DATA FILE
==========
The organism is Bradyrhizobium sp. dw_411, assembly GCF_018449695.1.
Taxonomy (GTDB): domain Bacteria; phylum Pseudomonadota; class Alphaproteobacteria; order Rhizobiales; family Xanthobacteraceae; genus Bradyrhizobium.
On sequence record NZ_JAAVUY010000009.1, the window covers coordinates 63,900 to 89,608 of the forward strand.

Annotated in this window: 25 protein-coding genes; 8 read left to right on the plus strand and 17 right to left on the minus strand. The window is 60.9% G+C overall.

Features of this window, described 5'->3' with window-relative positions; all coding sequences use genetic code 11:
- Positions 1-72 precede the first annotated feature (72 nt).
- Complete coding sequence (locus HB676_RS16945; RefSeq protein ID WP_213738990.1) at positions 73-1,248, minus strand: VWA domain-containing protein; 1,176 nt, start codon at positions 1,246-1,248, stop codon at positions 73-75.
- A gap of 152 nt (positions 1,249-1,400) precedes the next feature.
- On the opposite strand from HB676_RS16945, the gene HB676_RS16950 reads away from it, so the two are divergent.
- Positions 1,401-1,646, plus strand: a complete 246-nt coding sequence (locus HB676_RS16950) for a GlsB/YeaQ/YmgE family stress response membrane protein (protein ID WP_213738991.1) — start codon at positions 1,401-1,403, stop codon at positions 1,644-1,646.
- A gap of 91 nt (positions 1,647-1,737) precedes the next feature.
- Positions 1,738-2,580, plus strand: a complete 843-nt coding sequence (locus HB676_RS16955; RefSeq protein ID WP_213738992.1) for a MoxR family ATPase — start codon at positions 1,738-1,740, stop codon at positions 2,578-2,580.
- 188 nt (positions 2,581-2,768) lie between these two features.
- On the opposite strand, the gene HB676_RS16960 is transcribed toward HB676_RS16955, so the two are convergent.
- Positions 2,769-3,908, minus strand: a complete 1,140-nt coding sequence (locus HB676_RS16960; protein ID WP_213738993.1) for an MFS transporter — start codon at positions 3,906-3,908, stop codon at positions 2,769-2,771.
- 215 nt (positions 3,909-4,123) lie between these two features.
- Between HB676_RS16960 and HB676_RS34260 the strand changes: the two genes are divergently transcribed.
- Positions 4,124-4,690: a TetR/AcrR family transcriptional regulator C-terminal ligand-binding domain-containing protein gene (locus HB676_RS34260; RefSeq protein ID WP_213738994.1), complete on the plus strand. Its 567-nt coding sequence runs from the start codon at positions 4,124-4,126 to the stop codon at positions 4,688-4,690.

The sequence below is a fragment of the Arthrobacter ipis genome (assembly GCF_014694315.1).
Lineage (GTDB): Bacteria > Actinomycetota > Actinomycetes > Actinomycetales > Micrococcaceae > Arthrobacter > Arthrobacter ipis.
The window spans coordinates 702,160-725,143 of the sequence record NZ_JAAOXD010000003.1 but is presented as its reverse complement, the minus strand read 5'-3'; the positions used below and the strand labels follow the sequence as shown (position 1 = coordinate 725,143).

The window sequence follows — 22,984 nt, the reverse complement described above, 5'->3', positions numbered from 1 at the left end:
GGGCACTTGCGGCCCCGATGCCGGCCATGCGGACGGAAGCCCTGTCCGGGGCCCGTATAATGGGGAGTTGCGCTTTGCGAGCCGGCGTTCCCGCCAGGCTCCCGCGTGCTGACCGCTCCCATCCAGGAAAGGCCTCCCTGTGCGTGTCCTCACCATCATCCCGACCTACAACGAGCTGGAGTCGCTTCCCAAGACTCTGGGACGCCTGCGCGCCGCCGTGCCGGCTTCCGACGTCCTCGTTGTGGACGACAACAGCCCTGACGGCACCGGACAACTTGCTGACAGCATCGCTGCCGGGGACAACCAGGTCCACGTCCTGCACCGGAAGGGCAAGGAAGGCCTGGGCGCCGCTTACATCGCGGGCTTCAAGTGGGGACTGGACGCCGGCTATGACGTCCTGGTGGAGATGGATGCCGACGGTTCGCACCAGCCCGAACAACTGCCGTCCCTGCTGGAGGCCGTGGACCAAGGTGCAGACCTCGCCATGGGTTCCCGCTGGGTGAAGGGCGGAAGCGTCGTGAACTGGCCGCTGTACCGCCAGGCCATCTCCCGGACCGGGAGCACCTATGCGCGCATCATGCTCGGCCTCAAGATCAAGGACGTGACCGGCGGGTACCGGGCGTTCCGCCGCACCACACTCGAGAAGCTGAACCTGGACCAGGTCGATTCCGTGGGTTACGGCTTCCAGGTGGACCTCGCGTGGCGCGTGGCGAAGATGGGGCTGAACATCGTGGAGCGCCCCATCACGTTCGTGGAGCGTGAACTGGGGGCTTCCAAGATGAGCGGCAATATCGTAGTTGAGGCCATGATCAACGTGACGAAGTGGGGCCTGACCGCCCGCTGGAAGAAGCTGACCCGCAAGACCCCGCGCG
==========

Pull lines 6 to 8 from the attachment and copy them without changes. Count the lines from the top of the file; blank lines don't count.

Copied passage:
- Positions 1-72 precede the first annotated feature (72 nt).
- Complete coding sequence (locus HB676_RS16945; RefSeq protein ID WP_213738990.1) at positions 73-1,248, minus strand: VWA domain-containing protein; 1,176 nt, start codon at positions 1,246-1,248, stop codon at positions 73-75.
- A gap of 152 nt (positions 1,249-1,400) precedes the next feature.